Is Storage in the Dark Good Enough?? The Ultimate Miron UV Glass Test
It has been a while since I was first introduced to Miron UV Violet glass bottles and jars, and was first smitten with them. The airtight, smell proof jars are formulated to block harmful light rays and to allow infrared and UV-A rays in to preserve freshness and potency like no other jar. UV glass bottles and jars are clearly premium containers for long-term herb and dried goods storage, as well as high-end cosmetics. But do they actually work as well as the retailers of UV glass jars say?
If you've been researching ultraviolet glass, you've probably seen the chive test and the cherry tomato test where the UV glass clearly outperforms clear and amber glass jars. If you're not familiar, small cherry tomatoes were put into a clear jar, an amber jar (not pictured here), and an ultraviolet glass jar for 7 months. The tomato in the clear jar became white, shriveled, and disturbingly disgusting over that time. But the tomato in the Miron glass jar still looked plump and red.
But there's an important point that was not addressed in that test. As we all know, sunlight can speed up the decay of organic products, so we are often instructed to store our goods in a dark place. So why not just place them in a jar that is completely opaque? Where was that jar in this test? Surely, no light is best, right? That's the beauty (actually science) of the formula that makes up a Miron UV glass jar. It not only blocks light, it filters it. It allows into the container the wavelengths of light that are actually beneficial for preservation (for you geeky types, that would be near infrared wavelengths beyond the visible spectrum between 720 nm and 1200nm, peaking at 950 nm. An amount of visible violet light and invisible UVA can pass through). The claim that allowing some wavelengths of light prolongs preservation is what I wanted to test before becoming a retailer of UV glass.
And I took the time to do it.
12/12/22 - I chose one of our powder coated black glass jars, which was one of the first jars we offered when we started our business. Being 100% opaque, they block all light. And I used a lid with an F217 liner to be as close to the Miron UV glass jar as possible. (The Miron jar lid has a foam inlay to hermetically seal it.) And for kicks, I threw in a clear jar and an amber jar. I selected 4 cherry tomatoes from the same grocery store package, taking care to select those that were similar in size and appearance. With jars sanitized with alcohol and allowed to dry, the clean tomatoes were added to the jars and sealed.
Then I left them alone on December 12th, 2021. I chose the top of a bookcase in my daughter's bedroom that gets great sunlight during the day. I actually use her room occasionally for naturally sunlit pictures like this one:
It's a beauty, isn't it? I can almost hear "Here Comes the Sun" in my head.....Anyway, back to the jars. I just couldn't wait 7 months, so I took a peek at 5.5 months and documented what I saw on May 27th, 2022:
I was actually surprised to see that only the Miron jar had quite a bit of moisture inside. I consulted with the manufacturer and we figure this could be either because I live in a high humidity area, or the moisture from the freshness of the tomato itself simply is held inside the jar. (NOTE - UV glass jars work best for dried herbs, so make sure that your herbs are completely dried out. Humidity packs can also be used if you need a particular humidity level to be maintained during curing or long-term storage.)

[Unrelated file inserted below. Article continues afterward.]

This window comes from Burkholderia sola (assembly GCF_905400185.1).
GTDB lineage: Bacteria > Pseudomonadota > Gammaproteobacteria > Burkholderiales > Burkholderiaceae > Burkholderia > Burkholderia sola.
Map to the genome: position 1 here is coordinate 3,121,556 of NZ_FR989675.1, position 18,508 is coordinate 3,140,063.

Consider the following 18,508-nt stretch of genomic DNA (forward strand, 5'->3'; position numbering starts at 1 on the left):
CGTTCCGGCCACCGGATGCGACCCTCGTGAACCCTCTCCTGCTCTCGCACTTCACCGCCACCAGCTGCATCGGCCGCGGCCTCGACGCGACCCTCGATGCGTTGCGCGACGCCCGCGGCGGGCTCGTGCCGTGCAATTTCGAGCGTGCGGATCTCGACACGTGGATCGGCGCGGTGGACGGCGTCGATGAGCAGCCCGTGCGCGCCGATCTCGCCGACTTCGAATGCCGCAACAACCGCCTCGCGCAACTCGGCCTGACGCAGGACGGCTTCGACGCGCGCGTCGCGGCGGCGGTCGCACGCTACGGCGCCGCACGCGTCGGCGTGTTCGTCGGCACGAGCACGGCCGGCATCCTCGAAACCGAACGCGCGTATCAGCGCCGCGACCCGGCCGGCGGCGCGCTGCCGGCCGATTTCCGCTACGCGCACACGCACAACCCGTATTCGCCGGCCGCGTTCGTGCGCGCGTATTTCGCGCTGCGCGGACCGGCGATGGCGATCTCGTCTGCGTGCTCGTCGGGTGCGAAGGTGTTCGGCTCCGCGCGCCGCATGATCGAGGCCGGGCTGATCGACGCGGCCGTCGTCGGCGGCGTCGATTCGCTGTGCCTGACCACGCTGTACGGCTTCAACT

Again, I digress. So I could see at this point that, as expected, the clear and amber jars were not doing a great job of preserving the tomatoes. Already, though, I could see that there was a clear difference between the tomato in the opaque light-blocking jar and the Miron light-filtering jar. And once it began to wither, the tomato in the opaque jar then quickly began to rot and disintegrate.
So on August 7th, 2022 at 7 months (the term of the original test) we see the same results from the manufacturer's documented test. (Note that above, I was holding the clear jar and the amber jar is on my table with its tomato inside.) The tomato in the Miron jar was still looking great, while the tomato in the opaque jar finally succumbed to its nasty, mold-ridden fate. FYI, it was in the next couple of weeks that the tomato in the Miron jar finally began to show signs of the inevitable decay which happened rapidly at that point.
This answers the question of whether it's just as good to store products simply in a dark place devoid of light, or to place in a beautiful Miron glass jar and let the sun shine in!
We are now proud to offer Miron UV glass jars in our collection - the same European jars manufactured by Miron and sold by other retailers under different brand names like Infinity Jars and MyPharmJar. And we're proud to offer them at lower prices than the big name brands out there, and with customization options seen no where else. Although we have a curated selection (our warehouse is not THAT big), we can certainly procure any Miron products as a special order, and still at a lower price than the big name brands. Send your inquiries to email@example.com.